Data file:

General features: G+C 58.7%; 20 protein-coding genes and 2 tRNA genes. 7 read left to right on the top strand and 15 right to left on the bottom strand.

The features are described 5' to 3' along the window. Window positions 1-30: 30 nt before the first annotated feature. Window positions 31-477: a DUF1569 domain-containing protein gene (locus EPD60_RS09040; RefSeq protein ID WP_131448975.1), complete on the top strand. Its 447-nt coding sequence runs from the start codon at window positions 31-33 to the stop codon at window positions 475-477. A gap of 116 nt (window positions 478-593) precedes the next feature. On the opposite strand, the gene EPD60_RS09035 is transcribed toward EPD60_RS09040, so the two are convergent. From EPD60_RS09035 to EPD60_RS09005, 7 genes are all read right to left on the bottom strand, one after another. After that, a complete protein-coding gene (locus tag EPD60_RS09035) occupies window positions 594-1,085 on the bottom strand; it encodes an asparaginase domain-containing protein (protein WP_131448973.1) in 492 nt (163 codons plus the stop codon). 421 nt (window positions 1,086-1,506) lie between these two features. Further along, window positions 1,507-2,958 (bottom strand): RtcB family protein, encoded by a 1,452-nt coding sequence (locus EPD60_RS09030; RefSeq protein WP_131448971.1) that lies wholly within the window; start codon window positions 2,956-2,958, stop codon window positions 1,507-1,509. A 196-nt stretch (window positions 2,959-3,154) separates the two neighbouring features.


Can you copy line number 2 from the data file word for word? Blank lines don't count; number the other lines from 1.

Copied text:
The features are described 5' to 3' along the window. Window positions 1-30: 30 nt before the first annotated feature. Window positions 31-477: a DUF1569 domain-containing protein gene (locus EPD60_RS09040; RefSeq protein ID WP_131448975.1), complete on the top strand. Its 447-nt coding sequence runs from the start codon at window positions 31-33 to the stop codon at window positions 475-477. A gap of 116 nt (window positions 478-593) precedes the next feature. On the opposite strand, the gene EPD60_RS09035 is transcribed toward EPD60_RS09040, so the two are convergent. From EPD60_RS09035 to EPD60_RS09005, 7 genes are all read right to left on the bottom strand, one after another. After that, a complete protein-coding gene (locus tag EPD60_RS09035) occupies window positions 594-1,085 on the bottom strand; it encodes an asparaginase domain-containing protein (protein WP_131448973.1) in 492 nt (163 codons plus the stop codon). 421 nt (window positions 1,086-1,506) lie between these two features. Further along, window positions 1,507-2,958 (bottom strand): RtcB family protein, encoded by a 1,452-nt coding sequence (locus EPD60_RS09030; RefSeq protein WP_131448971.1) that lies wholly within the window; start codon window positions 2,956-2,958, stop codon window positions 1,507-1,509. A 196-nt stretch (window positions 2,959-3,154) separates the two neighbouring features.